Deans' stroke musings

Changing stroke rehab and research worldwide now.Time is Brain!Just think of all the trillions and trillions of neurons that DIE each day because there are NO effective hyperacute therapies besides tPA(only 12% effective). I have 493 posts on hyperacute therapy, enough for researchers to spend decades proving them out. These are my personal ideas and blog on stroke rehabilitation and stroke research. Do not attempt any of these without checking with your medical provider. Unless you join me in agitating, when you need these therapies they won't be there.

What this blog is for:

Shortly after getting out of the hospital and getting NO information on the process or protocols of stroke rehabilitation and recovery I started searching on the internet and found that no other survivor received useful information. This is an attempt to cover all stroke rehabilitation information that should be readily available to survivors so they can talk with informed knowledge to their medical staff. It's quite disgusting that this information is not available from every stroke association and doctors group.
My back ground story is here:http://oc1dean.blogspot.com/2010/11/my-background-story_8.html

Friday, July 14, 2017

Spatial analysis of muscular activations in stroke survivors

I don't see how this helps us get to 100% recovery.
http://search.naric.com/research/rehab/redesign_record.cfm?search=2&type=all&criteria=O20799&phrase=no&rec=133942&article_source=Rehab&international=0&international_language=&international_location=
In Proceedings of the Annual International Conference of the IEEE Engineering in Medicine and Biology Society , Pgs. 6058-6061.

NARIC Accession Number: O20799.  What's this?
ISSN: 1557-170X.
Author(s): Rasool, Ghulam; Afsharipour, Babak; Suresh, Nina L.; Hu, Xiaogang; Rymer, William Z..
Project Number: 90RE5013 (formerly H133E130019).
Publication Year: 2015.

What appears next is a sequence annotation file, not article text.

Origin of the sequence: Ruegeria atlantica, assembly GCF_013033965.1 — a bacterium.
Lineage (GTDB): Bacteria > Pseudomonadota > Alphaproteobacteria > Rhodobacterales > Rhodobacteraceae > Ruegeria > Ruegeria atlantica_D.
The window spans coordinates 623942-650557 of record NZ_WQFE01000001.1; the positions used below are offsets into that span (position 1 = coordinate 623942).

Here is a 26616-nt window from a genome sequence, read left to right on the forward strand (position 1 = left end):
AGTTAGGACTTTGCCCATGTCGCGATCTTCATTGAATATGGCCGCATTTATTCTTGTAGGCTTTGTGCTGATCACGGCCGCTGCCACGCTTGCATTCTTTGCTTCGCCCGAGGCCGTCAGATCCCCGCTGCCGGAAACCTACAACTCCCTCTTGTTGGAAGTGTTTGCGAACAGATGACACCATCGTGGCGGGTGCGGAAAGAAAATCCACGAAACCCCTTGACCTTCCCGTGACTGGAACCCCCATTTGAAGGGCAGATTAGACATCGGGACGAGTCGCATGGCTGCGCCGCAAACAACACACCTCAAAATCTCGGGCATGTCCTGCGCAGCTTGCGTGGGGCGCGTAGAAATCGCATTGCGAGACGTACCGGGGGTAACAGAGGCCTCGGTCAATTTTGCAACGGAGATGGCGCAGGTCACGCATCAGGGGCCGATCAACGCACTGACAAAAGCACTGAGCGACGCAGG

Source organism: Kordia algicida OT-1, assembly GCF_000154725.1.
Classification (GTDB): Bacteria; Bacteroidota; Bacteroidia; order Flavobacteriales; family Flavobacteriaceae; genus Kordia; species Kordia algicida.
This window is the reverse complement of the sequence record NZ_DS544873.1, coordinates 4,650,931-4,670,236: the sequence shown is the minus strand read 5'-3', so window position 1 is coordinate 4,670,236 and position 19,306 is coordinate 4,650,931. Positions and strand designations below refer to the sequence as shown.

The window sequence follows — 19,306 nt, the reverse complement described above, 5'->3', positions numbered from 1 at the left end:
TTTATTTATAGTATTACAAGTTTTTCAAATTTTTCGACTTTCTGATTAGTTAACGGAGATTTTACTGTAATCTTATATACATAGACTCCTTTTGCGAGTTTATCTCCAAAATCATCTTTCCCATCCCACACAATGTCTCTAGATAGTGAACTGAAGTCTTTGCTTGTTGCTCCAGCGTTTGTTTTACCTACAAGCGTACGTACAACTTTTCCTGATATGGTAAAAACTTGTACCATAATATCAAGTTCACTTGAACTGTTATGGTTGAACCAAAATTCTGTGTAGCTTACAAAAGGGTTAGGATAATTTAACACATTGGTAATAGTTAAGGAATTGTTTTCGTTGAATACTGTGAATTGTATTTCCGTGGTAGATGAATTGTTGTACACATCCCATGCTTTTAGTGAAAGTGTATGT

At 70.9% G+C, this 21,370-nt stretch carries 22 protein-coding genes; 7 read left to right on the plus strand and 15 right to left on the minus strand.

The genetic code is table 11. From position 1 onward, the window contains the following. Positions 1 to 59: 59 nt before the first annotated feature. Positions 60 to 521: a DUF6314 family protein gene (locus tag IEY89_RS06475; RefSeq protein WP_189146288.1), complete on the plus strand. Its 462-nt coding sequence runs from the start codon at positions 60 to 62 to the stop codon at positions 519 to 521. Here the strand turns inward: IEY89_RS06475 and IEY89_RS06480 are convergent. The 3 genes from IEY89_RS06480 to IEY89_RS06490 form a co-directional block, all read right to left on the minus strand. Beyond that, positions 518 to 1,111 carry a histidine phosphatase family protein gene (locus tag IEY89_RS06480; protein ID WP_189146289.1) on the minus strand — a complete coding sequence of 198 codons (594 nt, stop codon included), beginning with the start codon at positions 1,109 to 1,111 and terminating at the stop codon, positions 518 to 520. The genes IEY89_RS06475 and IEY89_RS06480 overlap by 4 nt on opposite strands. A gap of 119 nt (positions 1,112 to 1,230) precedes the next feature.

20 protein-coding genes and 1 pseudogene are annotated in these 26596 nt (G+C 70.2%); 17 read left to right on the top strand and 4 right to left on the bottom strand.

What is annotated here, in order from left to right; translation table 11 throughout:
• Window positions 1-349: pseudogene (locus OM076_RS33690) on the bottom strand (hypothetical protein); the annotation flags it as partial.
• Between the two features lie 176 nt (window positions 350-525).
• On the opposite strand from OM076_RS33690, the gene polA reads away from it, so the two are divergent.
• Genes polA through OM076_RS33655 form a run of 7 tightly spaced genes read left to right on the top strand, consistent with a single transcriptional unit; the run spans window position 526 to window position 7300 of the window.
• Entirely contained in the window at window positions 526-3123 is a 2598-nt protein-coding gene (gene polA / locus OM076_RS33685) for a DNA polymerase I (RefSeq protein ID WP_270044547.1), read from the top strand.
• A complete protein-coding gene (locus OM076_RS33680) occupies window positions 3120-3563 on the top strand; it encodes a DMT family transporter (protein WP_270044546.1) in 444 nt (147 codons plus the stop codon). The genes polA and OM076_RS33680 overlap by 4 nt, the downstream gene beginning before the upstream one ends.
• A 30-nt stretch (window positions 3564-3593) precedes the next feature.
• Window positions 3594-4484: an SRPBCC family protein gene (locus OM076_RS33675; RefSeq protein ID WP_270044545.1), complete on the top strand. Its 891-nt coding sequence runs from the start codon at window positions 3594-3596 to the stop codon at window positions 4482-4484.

Number of Pages: 4.
Abstract: Study investigated the spatial patterns of electrical activity in stroke-affected muscles using the high density surface electromyogram (sEMG) grids. sEMG signals were acquired from the impaired as well as contralateral biceps brachii muscles of stroke survivors and from healthy participants at various force levels from 20 to 60 percent of maximum voluntary contraction in an isometric non-fatiguing recording protocol. The spatial sEMG pattern was found to be consistent across force levels in healthy and stroke subjects. However, once compared across sides (left vs right in healthy and impaired vs. contralateral in stroke), the stroke-affected sides were found to be significantly different in distribution pattern of sEMG from the contralateral side. The sEMG activity areas were significantly shrunk on the affected sides indicating muscle atrophy due to stroke.
Descriptor Terms: ELECTROPHYSIOLOGY, MUSCULAR IMPAIRMENTS, STROKE.


Can this document be ordered through NARIC's document delivery service*?: Y.

Citation: Rasool, Ghulam, Afsharipour, Babak, Suresh, Nina L., Hu, Xiaogang, Rymer, William Z.. (2015). Spatial analysis of muscular activations in stroke survivors.  In Proceedings of the Annual International Conference of the IEEE Engineering in Medicine and Biology Society , Pgs. 6058-6061. Retrieved 7/14/2017, from REHABDATA database.

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